Call to tighten super rules for medical treatments

Dentists with patient in dental chair. | Newsreel
Private Healthcare Australia is concerned about a spike in Australians accessing superannuation for dental care. | Photo: Prostock Studio (iStock)

The Federal Government is being urged to tighten rules around accessing superannuation for medical treatments to stamp out exploitation.

Private Healthcare Australia (PHA) has noted a spike in Australians accessing super for non-critical treatments.

PHA CEO Dr Rachel David said the trend was lining the pockets of unscrupulous agencies that assisted people to access their super for everything from hair transplants to cosmetic procedures.

“These agencies charge a fee for navigating the paperwork, which most people can do themselves,” Dr David said.

She said there was also concern about the increase in superannuation withdrawals to fund dental care, which was driving up the cost of dentistry for all consumers.

Australian Taxation Office data shows 13,540 Australians were permitted to withdraw $313.4 million from their superannuation for dental treatment last year – a 372 percent increase from $66.4 million five years ago.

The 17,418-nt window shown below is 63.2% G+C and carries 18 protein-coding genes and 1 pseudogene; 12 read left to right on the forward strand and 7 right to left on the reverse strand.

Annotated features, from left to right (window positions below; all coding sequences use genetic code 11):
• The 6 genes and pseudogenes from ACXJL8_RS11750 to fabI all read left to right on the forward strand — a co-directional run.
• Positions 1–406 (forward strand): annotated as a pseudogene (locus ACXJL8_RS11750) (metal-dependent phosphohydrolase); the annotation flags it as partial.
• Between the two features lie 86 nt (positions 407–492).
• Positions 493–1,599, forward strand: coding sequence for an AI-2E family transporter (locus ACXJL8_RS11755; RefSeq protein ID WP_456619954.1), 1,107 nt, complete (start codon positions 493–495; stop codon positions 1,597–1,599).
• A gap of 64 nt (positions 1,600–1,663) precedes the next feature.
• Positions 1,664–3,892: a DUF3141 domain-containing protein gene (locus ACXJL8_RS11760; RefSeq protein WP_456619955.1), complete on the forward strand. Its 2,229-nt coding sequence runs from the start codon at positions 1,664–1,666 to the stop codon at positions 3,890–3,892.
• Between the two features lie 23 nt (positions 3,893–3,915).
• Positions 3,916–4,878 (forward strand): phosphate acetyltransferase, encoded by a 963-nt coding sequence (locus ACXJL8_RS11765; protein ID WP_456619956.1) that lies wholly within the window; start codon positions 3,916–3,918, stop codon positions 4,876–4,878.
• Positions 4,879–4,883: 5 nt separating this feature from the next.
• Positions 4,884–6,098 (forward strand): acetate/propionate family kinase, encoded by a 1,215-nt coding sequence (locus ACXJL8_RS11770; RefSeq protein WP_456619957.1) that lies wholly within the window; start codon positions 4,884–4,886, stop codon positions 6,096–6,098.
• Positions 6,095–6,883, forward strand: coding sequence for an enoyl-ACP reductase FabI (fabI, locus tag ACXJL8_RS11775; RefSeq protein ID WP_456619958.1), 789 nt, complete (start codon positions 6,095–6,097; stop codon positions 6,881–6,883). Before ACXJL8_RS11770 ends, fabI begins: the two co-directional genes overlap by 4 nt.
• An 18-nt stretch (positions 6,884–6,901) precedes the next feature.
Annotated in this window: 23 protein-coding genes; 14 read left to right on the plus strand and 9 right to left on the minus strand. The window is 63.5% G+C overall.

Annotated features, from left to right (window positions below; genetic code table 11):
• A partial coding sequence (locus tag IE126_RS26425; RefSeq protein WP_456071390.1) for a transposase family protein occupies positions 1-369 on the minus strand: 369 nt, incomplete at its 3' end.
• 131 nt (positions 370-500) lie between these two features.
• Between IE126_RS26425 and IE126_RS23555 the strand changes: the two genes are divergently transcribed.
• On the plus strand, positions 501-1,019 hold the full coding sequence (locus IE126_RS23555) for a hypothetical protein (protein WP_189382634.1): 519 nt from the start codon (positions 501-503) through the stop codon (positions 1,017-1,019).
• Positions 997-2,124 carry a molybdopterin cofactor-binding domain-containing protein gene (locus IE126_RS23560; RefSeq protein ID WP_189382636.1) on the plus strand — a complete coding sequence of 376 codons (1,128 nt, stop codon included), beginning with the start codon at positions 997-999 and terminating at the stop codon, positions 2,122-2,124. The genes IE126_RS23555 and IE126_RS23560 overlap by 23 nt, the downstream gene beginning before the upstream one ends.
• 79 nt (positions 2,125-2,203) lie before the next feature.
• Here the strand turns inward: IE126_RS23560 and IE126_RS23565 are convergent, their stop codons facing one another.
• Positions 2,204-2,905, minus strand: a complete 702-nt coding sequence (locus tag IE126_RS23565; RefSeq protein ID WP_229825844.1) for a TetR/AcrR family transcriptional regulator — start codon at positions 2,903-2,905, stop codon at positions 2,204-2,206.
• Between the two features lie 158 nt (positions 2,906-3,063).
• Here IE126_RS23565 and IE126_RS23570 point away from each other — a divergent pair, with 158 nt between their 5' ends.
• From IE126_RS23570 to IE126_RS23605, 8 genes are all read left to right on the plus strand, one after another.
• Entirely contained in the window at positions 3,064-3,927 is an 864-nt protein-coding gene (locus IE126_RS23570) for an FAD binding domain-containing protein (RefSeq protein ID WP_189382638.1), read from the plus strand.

“Over the same period, Australian Prudential Regulation Authority data shows out of pocket fees for dentistry have surged for the 53 percent of Australians with dental cover, adding to cost of living woes.”

Dr David said the Government needed to tighten rules for early access to superannuation so people could only use it for terminal and life-threatening medical conditions.

“We are very concerned about growing reports of dentists encouraging their patients to access their superannuation for dental care. It is a clear conflict of interest when the dentist can profit from it,” she said.

“This is robbing people of their retirement savings and it is driving up the cost of dental care for all Australians. We know an increasing number of people cannot afford to go to the dentist. We need to address why this is the case rather than creating another problem for the future.

“If a 40-year-old withdraws $20,000 from their superannuation today, they are likely to be at least $100,000 poorer when they reach retirement.”

Dr David said to put downward pressure on dental costs there needed to be an independent website for dentists’ fees so consumers could shop around and mandatory price displays for individual clinics, with fees for common services published on their websites and windows.